Westworld, because it's good that it's been canceled

Westworld, because it's good that it's been canceled


The cancellation of a series is never good news in itself but many, at the announcement that Westworld will not have more episodes, breathed a sigh of relief. The complex and visionary HBO series was officially canceled, three months after its fourth season came to an end. According to Variety, the decision was made for various reasons, including the huge budget needed to finance this production in the face of a drop in the ratings of the latest episodes aired. Although its creators Jonathan Nolan and Lisa Joy (meanwhile busy with their new contract with Prime Video) had declared that they hoped for a fifth and final season, Hbo preferred to pull the plug in a perspective not only of cost reduction but also of a complete revision of the content strategy following the Warner Bros. Discovery merger.

But there are those who add to these “practical” reasons also a reflection on the quality of the series itself. At its debut, in autumn 2016, Westworld had won the public by its enigmatic, ruthless and visionary trend: the idea of ​​an amusement park where everything was allowed and animated by robotic hosts, who then begin to develop a conscience, had captivated the spectators, struck by a decidedly unusual narrative construction. Starting from the second season the field of the story has begun to expand, introducing new parks and also the real world, further complicating the narrative strands and the game of identities. Although the first season set audience records surpassing the record of True Detective in 2014, the following ones saw a progressive erosion of the audience, from 12 to 4 million viewers.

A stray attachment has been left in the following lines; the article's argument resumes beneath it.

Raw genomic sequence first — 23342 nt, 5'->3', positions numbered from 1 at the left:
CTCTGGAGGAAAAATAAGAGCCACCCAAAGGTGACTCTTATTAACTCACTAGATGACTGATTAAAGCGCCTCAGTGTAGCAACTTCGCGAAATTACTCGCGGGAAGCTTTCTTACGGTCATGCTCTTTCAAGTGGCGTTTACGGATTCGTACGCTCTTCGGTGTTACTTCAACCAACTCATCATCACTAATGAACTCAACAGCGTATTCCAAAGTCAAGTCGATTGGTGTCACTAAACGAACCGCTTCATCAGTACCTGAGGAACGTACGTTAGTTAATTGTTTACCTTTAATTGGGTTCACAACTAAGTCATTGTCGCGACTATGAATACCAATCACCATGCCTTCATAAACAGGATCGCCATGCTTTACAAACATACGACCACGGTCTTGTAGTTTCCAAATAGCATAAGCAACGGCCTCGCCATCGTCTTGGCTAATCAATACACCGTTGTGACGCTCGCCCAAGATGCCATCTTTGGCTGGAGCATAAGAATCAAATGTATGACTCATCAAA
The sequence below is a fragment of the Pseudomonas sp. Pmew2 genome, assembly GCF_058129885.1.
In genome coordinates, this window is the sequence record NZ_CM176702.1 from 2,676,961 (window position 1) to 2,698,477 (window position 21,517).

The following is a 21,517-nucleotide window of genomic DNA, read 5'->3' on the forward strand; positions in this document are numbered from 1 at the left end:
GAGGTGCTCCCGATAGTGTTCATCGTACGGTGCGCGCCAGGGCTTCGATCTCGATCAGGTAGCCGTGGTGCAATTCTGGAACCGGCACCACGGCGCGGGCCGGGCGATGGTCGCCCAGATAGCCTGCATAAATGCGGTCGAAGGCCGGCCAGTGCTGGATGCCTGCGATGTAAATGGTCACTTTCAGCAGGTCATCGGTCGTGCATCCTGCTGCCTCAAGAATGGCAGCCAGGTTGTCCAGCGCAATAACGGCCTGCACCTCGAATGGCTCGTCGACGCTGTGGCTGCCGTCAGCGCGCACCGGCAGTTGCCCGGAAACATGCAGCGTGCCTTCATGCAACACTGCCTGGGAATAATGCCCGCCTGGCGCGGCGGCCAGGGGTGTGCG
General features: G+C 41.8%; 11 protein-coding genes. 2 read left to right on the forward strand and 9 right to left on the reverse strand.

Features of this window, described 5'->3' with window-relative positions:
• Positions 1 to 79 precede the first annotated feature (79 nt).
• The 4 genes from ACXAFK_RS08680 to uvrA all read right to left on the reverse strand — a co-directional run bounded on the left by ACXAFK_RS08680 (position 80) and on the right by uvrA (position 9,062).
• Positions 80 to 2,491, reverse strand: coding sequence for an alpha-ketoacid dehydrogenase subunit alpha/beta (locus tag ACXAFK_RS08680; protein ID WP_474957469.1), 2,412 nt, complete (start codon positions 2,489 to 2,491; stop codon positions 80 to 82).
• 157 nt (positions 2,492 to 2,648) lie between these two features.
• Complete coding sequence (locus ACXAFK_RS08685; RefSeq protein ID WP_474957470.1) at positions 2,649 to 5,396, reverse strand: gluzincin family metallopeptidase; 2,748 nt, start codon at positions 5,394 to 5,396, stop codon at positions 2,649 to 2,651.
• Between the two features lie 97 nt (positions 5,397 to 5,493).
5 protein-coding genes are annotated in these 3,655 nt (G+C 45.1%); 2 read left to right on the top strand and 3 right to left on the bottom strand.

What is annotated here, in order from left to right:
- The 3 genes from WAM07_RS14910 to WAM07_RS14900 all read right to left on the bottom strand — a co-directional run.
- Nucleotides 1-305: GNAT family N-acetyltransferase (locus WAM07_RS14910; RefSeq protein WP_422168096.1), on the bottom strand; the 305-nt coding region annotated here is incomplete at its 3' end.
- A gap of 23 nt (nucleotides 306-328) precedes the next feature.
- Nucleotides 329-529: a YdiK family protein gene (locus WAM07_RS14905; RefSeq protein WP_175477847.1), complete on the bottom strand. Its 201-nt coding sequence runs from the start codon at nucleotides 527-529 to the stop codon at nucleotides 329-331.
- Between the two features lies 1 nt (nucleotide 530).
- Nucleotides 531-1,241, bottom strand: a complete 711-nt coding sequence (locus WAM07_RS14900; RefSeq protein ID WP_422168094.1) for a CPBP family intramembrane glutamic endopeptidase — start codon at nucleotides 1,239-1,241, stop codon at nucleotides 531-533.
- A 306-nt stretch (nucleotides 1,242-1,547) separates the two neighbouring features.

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Many early stage fans said they were little surprised by the decision not to continue the series. Season 4 ended with protagonist Dolores (Evan Rachel Wood) announcing a willingness to relaunch the original park in order to see if hosts were able to create a better world than humans, but the literal feeling was that of falling into the umpteenth loop, to use a metaphor so dear to the screenwriters. More and more complex machinations, humans who have become robots, entire scenes passed through illusions, consciences spread over multiple characters, continuous turnarounds, timelines of increasingly difficult collocation have soon transformed from brilliant ideas to expedients for their own sake. The themes that made the first Westworld a work of great depth, such as free will and the ability to control primary impulses, have also been lost in what has become a kind of dystopian gigantism. The open but somewhat definitive ending of Season 4 allows Westworld to be dismissed not at its best, but at least with some dignity. This until the next loop, of course.

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